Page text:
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Python's None: Null in Python (Overview)

None is a powerful tool in the Python toolbox. Like True and False, None is an immutable keyword. As the null in Python, you use it to mark missing values and results, and even default parameters where it’s a much better choice than mutable types.

Now you can:

  • Test for None with is and is Not
  • Choose when None is a valid value in your code
  • Use None and its alternatives as default parameters
  • Decipher None and NoneType in your tracebacks
  • Use None and Optional in type hints

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Comments & Discussion

Agil C on July 30, 2020

Thanks for the video..!

Sam W on Aug. 2, 2020

This was all very helpful. So thank you.

But it has confused me about something I had thought I understood.

I use if var: a lot to test if data exists. And I’m usually basing that on a returned function.

e.g.

def main(input):
    test = test_func(input)
    if test:
        do_something()
    else:
        do_something_else()

def test_func(input):
    if input == something:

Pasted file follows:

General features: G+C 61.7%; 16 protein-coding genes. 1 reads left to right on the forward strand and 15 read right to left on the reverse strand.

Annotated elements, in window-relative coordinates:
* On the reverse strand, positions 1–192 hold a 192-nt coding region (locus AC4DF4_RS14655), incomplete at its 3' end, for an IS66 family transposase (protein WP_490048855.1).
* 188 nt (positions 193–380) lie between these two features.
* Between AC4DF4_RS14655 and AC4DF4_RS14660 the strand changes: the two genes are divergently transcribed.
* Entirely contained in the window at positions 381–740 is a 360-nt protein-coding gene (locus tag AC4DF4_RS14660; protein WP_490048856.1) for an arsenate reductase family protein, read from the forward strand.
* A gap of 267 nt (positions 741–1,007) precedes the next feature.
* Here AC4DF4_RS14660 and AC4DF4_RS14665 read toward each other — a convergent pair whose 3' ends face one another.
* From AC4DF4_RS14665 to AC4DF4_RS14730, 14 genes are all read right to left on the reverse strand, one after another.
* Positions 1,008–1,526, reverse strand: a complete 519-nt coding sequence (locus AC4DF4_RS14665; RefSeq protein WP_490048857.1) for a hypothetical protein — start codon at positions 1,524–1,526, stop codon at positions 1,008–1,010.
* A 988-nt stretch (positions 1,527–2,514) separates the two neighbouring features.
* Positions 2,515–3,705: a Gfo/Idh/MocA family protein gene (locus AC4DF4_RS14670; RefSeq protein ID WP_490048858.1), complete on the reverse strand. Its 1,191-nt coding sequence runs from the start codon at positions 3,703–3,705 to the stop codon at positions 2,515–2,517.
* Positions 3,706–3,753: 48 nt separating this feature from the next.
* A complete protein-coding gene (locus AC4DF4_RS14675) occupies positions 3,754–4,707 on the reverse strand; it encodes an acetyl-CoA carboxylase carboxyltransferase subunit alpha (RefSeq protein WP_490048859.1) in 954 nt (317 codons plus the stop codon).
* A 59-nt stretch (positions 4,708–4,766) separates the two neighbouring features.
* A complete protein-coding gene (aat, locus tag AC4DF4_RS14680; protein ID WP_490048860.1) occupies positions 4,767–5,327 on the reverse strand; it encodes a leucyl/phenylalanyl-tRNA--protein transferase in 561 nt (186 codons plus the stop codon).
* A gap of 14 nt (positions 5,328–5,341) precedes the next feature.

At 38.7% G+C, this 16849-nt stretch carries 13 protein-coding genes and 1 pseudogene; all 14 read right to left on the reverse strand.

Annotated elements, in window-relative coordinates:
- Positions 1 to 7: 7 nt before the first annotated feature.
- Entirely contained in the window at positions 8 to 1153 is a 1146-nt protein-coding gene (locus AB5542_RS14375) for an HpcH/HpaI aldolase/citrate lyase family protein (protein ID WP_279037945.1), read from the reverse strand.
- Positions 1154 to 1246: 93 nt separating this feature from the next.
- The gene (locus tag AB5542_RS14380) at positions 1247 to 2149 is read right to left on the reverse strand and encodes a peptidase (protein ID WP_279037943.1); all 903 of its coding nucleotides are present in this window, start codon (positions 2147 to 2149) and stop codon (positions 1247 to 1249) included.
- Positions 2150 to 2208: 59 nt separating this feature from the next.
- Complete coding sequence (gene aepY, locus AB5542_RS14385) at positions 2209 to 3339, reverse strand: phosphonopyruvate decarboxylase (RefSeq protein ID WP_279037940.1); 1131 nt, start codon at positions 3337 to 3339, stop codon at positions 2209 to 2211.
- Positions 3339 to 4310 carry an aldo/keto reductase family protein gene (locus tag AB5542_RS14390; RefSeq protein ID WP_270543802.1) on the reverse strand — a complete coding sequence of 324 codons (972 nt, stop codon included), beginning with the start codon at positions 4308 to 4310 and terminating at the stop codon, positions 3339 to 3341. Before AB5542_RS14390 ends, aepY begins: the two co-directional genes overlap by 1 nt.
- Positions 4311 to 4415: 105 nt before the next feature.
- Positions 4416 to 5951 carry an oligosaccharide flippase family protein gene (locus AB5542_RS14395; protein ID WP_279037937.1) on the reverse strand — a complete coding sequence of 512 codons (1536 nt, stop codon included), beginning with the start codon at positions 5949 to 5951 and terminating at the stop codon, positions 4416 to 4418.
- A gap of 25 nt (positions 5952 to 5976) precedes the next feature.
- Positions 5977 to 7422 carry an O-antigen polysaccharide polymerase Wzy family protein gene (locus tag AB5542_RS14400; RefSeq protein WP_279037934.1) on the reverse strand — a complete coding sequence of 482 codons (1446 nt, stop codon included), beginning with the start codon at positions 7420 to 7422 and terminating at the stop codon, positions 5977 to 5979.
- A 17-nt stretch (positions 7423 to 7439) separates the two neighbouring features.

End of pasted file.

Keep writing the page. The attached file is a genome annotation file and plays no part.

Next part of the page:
return something

Is it wrong of me, then, to use this Truthy/Falsey if test: approach? My test_func is returning None if the condition is not met, and so I want my main func to do_something_else().

To ensure this, would I be better writing if test is not None: instead?

Bartosz Zaczyński RP Team on Aug. 3, 2020

Using explicit comparison is more Pythonic because it clearly states your intent. That’s one of the core philosophies you’ll find in the Zen of Python.

More importantly, however, relying on implicit truthy/falsy values is risky because it may not work as expected, depending on what your functions return. For example, if zero (0) should be considered a success, which often is in Unix programs, then your condition won’t work, because zero evaluates to false in a Boolean context.

As a rule of thumb, use explicit comparison whenever possible.

Bartosz Zaczyński RP Team on Aug. 3, 2020

By the way, it’s also worth noting to avoid double negation in expressions like this:

if test is not None:
    success()
else:
    failure()

You can swap the order to make it a little easier on the eyes:

if test is None:
    failure()
else:
    success()

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